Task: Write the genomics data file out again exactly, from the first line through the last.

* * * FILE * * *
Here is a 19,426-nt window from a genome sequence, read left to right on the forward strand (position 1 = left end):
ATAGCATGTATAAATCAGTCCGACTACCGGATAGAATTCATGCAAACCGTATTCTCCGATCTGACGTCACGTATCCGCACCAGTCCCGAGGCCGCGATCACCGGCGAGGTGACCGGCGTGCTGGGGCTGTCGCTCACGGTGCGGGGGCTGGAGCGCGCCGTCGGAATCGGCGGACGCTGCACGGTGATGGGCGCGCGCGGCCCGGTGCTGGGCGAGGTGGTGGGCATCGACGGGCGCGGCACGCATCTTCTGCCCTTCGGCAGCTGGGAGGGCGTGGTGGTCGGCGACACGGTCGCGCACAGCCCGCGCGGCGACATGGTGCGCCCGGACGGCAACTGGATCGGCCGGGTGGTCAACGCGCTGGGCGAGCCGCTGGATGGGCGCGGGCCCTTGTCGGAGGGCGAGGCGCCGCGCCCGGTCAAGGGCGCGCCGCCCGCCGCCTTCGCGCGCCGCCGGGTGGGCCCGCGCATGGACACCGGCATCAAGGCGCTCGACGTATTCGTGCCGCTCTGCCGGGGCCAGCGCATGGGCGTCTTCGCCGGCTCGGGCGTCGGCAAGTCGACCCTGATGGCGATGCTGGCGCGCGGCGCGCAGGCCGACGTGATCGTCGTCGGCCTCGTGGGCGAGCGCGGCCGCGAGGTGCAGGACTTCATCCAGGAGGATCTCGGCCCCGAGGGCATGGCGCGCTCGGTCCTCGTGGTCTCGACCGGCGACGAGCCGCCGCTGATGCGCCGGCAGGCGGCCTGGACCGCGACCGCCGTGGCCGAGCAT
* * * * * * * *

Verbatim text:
Here is a 19,426-nt window from a genome sequence, read left to right on the forward strand (position 1 = left end):
ATAGCATGTATAAATCAGTCCGACTACCGGATAGAATTCATGCAAACCGTATTCTCCGATCTGACGTCACGTATCCGCACCAGTCCCGAGGCCGCGATCACCGGCGAGGTGACCGGCGTGCTGGGGCTGTCGCTCACGGTGCGGGGGCTGGAGCGCGCCGTCGGAATCGGCGGACGCTGCACGGTGATGGGCGCGCGCGGCCCGGTGCTGGGCGAGGTGGTGGGCATCGACGGGCGCGGCACGCATCTTCTGCCCTTCGGCAGCTGGGAGGGCGTGGTGGTCGGCGACACGGTCGCGCACAGCCCGCGCGGCGACATGGTGCGCCCGGACGGCAACTGGATCGGCCGGGTGGTCAACGCGCTGGGCGAGCCGCTGGATGGGCGCGGGCCCTTGTCGGAGGGCGAGGCGCCGCGCCCGGTCAAGGGCGCGCCGCCCGCCGCCTTCGCGCGCCGCCGGGTGGGCCCGCGCATGGACACCGGCATCAAGGCGCTCGACGTATTCGTGCCGCTCTGCCGGGGCCAGCGCATGGGCGTCTTCGCCGGCTCGGGCGTCGGCAAGTCGACCCTGATGGCGATGCTGGCGCGCGGCGCGCAGGCCGACGTGATCGTCGTCGGCCTCGTGGGCGAGCGCGGCCGCGAGGTGCAGGACTTCATCCAGGAGGATCTCGGCCCCGAGGGCATGGCGCGCTCGGTCCTCGTGGTCTCGACCGGCGACGAGCCGCCGCTGATGCGCCGGCAGGCGGCCTGGACCGCGACCGCCGTGGCCGAGCAT